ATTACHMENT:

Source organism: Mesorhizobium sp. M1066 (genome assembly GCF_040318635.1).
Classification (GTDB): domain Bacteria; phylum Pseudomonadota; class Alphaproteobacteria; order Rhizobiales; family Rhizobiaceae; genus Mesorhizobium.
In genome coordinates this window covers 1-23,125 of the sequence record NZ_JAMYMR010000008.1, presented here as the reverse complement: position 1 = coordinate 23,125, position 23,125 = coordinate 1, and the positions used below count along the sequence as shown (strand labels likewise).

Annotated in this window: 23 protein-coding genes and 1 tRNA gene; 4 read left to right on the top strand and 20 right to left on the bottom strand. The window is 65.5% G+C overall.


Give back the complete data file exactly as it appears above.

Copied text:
Source organism: Mesorhizobium sp. M1066 (genome assembly GCF_040318635.1).
Classification (GTDB): domain Bacteria; phylum Pseudomonadota; class Alphaproteobacteria; order Rhizobiales; family Rhizobiaceae; genus Mesorhizobium.
In genome coordinates this window covers 1-23,125 of the sequence record NZ_JAMYMR010000008.1, presented here as the reverse complement: position 1 = coordinate 23,125, position 23,125 = coordinate 1, and the positions used below count along the sequence as shown (strand labels likewise).

Annotated in this window: 23 protein-coding genes and 1 tRNA gene; 4 read left to right on the top strand and 20 right to left on the bottom strand. The window is 65.5% G+C overall.